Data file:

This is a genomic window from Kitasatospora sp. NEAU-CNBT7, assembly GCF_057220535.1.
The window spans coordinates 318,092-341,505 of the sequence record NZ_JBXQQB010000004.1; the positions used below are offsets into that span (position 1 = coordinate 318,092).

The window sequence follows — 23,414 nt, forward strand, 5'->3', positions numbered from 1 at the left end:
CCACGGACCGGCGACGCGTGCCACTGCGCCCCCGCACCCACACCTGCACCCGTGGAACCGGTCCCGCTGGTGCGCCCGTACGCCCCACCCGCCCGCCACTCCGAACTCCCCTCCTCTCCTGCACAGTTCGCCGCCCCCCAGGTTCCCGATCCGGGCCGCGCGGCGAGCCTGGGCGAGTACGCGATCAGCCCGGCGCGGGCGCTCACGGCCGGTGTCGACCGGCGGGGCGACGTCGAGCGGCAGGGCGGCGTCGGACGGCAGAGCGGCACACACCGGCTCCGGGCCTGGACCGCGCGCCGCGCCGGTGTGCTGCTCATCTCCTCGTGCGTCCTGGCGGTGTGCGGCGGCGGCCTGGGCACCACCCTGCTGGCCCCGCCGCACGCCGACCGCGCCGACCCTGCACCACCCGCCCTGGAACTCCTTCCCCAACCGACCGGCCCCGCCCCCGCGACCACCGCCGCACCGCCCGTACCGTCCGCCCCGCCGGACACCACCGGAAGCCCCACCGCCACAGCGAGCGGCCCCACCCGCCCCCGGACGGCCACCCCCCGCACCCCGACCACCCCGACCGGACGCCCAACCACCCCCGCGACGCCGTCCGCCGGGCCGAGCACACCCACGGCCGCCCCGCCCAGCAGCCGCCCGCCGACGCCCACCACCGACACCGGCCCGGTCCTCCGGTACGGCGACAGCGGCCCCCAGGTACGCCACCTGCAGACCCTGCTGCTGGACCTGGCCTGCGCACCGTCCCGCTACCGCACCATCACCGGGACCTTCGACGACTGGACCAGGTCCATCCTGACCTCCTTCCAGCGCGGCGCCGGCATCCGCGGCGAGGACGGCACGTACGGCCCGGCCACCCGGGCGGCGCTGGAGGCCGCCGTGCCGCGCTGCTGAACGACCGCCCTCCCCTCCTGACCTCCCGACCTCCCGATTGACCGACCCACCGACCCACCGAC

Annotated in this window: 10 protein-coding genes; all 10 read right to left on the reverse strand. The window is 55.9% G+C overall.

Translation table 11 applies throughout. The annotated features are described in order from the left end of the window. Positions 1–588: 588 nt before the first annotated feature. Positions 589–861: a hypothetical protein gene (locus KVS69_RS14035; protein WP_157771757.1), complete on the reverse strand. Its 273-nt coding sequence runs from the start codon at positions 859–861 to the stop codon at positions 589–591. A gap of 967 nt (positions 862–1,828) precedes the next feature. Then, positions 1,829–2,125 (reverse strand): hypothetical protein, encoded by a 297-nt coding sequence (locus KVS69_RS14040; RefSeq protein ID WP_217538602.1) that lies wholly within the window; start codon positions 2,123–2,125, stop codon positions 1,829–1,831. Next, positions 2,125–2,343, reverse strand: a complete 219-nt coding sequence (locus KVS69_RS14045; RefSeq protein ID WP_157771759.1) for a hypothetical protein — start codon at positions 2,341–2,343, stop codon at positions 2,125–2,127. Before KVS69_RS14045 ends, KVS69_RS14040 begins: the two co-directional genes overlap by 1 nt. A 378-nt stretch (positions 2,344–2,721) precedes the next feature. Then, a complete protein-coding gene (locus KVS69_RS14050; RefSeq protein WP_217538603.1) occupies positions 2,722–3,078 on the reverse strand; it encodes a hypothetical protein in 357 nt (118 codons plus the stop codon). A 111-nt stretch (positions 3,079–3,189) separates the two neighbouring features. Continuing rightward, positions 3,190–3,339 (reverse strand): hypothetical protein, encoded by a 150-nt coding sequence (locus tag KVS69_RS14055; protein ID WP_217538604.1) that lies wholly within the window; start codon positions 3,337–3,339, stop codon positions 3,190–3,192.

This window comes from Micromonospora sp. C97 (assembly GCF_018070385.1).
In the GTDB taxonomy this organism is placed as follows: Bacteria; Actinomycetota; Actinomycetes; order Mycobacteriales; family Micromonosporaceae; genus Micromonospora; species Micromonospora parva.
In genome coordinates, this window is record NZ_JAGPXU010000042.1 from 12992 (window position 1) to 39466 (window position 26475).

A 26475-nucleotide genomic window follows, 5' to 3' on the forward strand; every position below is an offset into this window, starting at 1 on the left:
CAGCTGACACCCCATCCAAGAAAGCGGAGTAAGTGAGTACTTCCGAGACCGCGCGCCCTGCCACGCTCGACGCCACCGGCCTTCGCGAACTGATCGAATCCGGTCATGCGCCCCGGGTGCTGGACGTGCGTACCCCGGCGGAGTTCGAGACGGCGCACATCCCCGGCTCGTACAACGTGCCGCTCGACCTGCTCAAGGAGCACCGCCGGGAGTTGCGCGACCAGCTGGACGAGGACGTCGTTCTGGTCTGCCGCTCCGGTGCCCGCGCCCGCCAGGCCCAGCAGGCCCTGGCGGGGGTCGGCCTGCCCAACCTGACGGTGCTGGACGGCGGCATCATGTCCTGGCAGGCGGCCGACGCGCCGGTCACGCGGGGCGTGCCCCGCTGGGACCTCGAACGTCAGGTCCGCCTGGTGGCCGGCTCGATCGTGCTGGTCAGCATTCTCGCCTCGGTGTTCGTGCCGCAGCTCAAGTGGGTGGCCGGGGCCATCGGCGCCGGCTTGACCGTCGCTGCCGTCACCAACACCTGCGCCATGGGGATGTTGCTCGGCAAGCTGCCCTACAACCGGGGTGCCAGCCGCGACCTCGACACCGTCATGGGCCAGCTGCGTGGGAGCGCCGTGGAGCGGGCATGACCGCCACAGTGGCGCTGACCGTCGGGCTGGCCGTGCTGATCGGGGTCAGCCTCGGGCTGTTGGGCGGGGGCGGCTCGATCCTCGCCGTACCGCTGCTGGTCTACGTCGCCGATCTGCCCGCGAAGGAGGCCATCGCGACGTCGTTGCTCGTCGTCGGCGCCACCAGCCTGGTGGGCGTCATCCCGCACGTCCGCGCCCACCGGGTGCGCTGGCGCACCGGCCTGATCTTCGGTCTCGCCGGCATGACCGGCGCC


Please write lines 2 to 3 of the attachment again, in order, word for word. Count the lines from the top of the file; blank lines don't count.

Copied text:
The window spans coordinates 318,092-341,505 of the sequence record NZ_JBXQQB010000004.1; the positions used below are offsets into that span (position 1 = coordinate 318,092).

The window sequence follows — 23,414 nt, forward strand, 5'->3', positions numbered from 1 at the left end: